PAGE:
Professional Rodeo Cowboys Association Commissioner Karl Stressman was upbeat and optimistic at his annual “State of the PRCA” news conference at the Wrangler National Finals Rodeo press room inside the Thomas &Mack Center on Tuesday afternoon.
The sport’s top official lauded the association’s overall health and expressed relief that the PRCA was able to sign a 10-year extension in January with Las Vegas Events and the Las Vegas Convention and Visitors Authority that will keep the Wrangler National Finals Rodeo in the city for the foreseeable future. Stressman, who is in his sixth year at the helm of the rodeo’s largest governing body, was bullish about the PRCA’s stature going into 2015.
“To say that 2015 is a year we can’t wait to see is an understatement,” Stressman said. “The financial picture of the PRCA is stronger than it’s ever been. The 2014 financial report will be very, very strong, and the 2015 budget that was created by the PRCA Board of Directors will be stronger than 2014.
“Cash reserves are in a place we haven’t seen for (many years), and we’re very pleased about that.”
Stressman said the PRCA’s rodeo count stayed virtually the same as 2013, with just more than 600 sanctioned events, but that overall attendance at those events had slightly increased and checked in at 5.4 million. The association’s total payout was up nearly $2 million to $41.1 million, but the PRCA membership’s recent rate of decline of 3 percent annually had continued in 2014, according to Stressman.
That decline, coupled with a decrease of cowboys’ total rodeo entries by 6,284, is a big subject Stressman and the PRCA Board of Directors will address going forward.
“It is a concern of the Board of Directors and this administration as to how we stunt the slide,” Stressman said. “We’re hoping that the money that’s involved in ProRodeo in 2015 will help turn that around and make it more advantageous for people to get their (PRCA) cards.”
He attributed the decrease to non-PRCA-sanctioned rodeo events pulling contestants in multiple directions throughout the year.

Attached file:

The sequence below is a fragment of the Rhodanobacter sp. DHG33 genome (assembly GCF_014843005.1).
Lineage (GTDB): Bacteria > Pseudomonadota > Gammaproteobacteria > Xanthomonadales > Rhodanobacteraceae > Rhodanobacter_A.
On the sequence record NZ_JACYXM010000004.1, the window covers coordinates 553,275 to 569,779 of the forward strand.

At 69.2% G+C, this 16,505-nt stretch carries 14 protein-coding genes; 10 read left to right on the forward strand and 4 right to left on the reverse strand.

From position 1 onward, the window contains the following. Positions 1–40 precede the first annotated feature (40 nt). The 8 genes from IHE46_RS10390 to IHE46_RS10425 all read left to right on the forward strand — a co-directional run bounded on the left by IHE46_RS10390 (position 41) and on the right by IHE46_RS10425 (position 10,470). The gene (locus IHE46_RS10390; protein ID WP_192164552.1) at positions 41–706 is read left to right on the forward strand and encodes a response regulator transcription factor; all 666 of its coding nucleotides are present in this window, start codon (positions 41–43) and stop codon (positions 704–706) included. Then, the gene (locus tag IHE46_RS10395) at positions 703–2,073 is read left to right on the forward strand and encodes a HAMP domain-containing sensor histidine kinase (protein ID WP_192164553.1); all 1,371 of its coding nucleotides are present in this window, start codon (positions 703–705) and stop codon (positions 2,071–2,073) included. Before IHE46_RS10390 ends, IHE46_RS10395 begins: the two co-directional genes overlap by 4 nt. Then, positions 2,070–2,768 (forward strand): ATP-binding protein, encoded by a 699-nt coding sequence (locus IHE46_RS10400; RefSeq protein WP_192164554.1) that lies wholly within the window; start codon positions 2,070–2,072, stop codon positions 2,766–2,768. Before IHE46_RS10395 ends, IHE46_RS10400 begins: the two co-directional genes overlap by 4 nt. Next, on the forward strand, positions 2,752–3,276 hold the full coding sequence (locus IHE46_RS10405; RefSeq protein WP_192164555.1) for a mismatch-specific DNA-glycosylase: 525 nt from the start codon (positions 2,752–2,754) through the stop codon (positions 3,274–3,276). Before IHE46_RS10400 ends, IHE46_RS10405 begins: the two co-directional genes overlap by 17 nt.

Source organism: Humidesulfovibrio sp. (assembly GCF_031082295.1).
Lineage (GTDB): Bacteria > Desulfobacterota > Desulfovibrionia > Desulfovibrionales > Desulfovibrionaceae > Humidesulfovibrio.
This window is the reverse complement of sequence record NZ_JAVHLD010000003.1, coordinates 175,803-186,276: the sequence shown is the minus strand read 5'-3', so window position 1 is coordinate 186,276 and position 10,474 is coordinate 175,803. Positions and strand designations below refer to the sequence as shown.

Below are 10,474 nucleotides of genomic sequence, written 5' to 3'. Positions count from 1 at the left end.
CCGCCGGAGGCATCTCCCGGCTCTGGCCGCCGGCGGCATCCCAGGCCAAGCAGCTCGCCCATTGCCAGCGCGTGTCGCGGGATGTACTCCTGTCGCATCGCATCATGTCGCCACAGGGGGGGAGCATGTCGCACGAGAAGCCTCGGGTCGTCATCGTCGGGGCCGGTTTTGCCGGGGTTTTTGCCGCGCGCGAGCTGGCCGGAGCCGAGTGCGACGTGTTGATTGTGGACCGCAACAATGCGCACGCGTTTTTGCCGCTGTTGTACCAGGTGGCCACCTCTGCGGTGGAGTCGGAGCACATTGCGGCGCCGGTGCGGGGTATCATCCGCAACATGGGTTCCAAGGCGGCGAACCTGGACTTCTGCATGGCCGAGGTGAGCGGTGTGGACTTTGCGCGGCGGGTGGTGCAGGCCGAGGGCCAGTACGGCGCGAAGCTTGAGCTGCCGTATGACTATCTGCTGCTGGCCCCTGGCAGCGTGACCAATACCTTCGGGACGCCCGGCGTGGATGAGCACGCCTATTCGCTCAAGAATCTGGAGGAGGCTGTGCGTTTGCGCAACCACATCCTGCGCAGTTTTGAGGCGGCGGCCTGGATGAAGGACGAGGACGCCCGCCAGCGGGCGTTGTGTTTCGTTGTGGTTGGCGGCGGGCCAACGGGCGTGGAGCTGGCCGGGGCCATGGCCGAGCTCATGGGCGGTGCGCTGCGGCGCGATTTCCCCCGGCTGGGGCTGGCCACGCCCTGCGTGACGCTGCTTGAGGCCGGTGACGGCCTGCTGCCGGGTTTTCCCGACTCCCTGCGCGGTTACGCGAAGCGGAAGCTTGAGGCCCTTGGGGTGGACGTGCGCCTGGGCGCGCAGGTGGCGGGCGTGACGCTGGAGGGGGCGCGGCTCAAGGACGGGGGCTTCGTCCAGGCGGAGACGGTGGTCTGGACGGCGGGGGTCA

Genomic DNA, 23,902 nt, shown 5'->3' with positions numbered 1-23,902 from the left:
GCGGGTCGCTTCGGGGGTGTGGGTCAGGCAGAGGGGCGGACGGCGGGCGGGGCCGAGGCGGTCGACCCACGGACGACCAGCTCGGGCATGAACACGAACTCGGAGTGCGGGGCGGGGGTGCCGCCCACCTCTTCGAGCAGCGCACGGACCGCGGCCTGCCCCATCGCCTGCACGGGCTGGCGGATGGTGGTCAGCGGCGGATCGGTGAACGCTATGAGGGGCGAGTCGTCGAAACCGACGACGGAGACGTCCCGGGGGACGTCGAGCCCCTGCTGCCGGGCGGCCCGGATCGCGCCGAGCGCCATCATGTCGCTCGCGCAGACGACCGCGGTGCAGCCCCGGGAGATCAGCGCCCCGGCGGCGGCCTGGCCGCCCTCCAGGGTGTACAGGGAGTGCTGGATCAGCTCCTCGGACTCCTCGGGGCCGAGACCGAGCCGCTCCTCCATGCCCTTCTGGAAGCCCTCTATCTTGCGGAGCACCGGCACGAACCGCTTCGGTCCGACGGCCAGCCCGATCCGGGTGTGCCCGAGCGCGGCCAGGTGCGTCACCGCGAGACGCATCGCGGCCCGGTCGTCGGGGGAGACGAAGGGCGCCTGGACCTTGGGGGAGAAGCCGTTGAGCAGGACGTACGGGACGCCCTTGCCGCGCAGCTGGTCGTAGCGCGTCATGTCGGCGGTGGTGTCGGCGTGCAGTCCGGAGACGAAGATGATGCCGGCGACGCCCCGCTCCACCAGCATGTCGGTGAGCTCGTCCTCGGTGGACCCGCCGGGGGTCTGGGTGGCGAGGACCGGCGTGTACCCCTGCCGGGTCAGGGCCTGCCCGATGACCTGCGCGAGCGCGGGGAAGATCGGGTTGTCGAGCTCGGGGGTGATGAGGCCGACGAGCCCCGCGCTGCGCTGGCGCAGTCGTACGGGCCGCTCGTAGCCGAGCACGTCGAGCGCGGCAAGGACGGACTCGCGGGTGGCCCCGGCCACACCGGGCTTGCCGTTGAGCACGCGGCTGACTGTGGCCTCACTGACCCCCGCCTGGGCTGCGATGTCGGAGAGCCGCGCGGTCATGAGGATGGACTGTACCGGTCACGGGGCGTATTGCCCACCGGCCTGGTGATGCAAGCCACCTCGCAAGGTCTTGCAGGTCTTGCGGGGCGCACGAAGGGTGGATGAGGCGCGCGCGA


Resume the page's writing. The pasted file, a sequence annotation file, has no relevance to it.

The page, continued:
“I’m going to go on record and say that the ‘Showdeo’ business, the one-offs and all of those pieces that people continue to hype up as being good for the sport of ProRodeo are not good for the association of rodeo,” Stressman said. “I don’t think in any way, shape or form it’s good for the PRCA. The Professional Rodeo Cowboys Association would like to sanction everything that goes on, but we cannot do that.
“We’re going to continue to work with those other associations to talk through some issues we have, but the number of entries being down is detrimental to the future of the sport of ProRodeo.
It is a big concern, and we will be discussing that at the PRCA Board meeting in January and try to figure out where it is professional rodeo is going.”
The commissioner reminded everyone that the Wrangler NFR’s total purse will jump from $6.375 million this year to $10 million in 2015, per the new contract. That translates to an increase of go-round winners’ checks from $19,002 in 2014 to $27,800 next year and a boost for the Wrangler NFR average champions of $48,732 to between $76,000 and $77,000.
“Those are significant increases,” Stressman said. “I addressed the LVCVA Board of Directors this morning and freely admitted there was no place like Las Vegas to have this. I wouldn’t say that before the contract was signed, but I did say that this morning.
“This is the great home for the Wrangler National Finals, and we’re thrilled to be here for the next 10 years. It feels more like home today than it did a year ago. We felt like we were renting the facilities last year, and we feel like we’ve been invited to stay home this year. It is a win-win for everybody.”
The Wrangler Million Dollar Tour will once again have seven gold and 13 silver events in 2015, but Stressman said the system could be in for some changes in the future.